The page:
More Wolves Scheduled For Release in Gila Wilderness
Another pack of endangered Mexican wolves is scheduled for release in the Gila Wilderness in late June, reports the New Mexico Department of Game and Fish and its cooperators in wolf restoration in the Southwest.
This is the second release of wolves in the Gila this year. The first pack was released April 8. The New Mexico Department of Game and Fish incorrectly reported a pair of wolves also would be released April 17, but that did not occur.
The wolf release scheduled for June would more than double the population of eight wolves now residing in New Mexico and it will be the fourth pack in the state.
New Mexico's newest pack includes a pair of six-year-old alpha wolves, male 509 and female 511, and four of their wild-born offspring (m798, f799, f800 and m801). Also making the trip into the Gila Wilderness via mule will be five seven-week-old pups born to 511 while she was held in captivity at the Ladder Ranch in New Mexico.
"The wolf specialists feel comfortable moving pups once they are six weeks old because they are almost weaned at that age," said Chuck Hayes, assistant chief of Conservation Services for the Department.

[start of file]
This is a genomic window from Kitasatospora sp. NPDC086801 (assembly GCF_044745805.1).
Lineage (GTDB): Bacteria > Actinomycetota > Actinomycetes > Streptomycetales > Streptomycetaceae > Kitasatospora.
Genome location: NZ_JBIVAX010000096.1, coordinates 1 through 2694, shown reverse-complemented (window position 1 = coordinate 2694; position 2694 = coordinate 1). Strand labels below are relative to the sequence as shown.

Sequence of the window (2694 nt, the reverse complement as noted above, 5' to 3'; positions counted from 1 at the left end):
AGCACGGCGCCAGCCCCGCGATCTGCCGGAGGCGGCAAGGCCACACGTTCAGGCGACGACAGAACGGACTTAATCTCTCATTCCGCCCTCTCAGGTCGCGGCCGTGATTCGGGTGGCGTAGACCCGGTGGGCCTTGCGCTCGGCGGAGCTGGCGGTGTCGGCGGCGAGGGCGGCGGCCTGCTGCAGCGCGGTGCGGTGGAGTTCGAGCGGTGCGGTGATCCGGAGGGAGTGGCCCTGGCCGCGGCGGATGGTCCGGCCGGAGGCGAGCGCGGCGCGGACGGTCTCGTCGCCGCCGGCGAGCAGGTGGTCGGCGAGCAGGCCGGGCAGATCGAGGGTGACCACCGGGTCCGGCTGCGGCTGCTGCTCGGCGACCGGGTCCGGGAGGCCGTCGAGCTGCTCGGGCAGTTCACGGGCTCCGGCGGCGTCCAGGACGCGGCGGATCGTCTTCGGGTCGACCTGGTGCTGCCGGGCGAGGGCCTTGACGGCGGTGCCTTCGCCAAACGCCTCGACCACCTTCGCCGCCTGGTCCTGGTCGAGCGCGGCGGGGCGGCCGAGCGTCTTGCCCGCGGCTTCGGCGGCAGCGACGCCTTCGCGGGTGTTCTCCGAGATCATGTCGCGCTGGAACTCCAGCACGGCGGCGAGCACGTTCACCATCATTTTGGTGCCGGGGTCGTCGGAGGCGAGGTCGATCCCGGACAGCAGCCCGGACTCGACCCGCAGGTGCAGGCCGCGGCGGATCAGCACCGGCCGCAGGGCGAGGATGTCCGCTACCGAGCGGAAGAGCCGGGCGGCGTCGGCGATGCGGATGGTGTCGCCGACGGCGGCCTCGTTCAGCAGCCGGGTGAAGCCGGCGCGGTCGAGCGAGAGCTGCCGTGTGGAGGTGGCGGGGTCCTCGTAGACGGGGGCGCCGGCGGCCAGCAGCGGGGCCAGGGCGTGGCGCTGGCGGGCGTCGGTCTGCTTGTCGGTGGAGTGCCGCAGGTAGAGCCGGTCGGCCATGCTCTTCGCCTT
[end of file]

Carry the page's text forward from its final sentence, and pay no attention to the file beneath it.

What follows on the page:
The wolves will be placed in a rope net pen and are expected to chew their way out of it, sometimes within hours.
These wolves were previously released and recaptured in Arizona. They are called the Francisco Pack and were removed from the San Carlos Apache Reservation. The U.S. Fish and Wildlife Service and the San Carlos tribe recently signed a cooperative agreement allowing wolf management and monitoring on the reservation; however, under its current resolution, the Tribe continues to request removal of all wolves from the reservation. In compliance with the resolution, the Francisco pack was removed.
"This is a group of wolves, not the whole pack, but a group of wolves that learned to survive in the wild away from human habitation and urban areas," Hayes said. "They have been very productive in terms of bringing off pups and making a contribution to the wild population. From that point of view, they are very valuable."
Wolf 511 and 509 were among the original wolves released when the recovery effort started in 1998. They are from the McBride lineage, descendants of wolves captured in Mexico more than 30 years ago by predator specialist Roy McBride for the recovery program initiated by the U.S. Fish and Wildlife Service.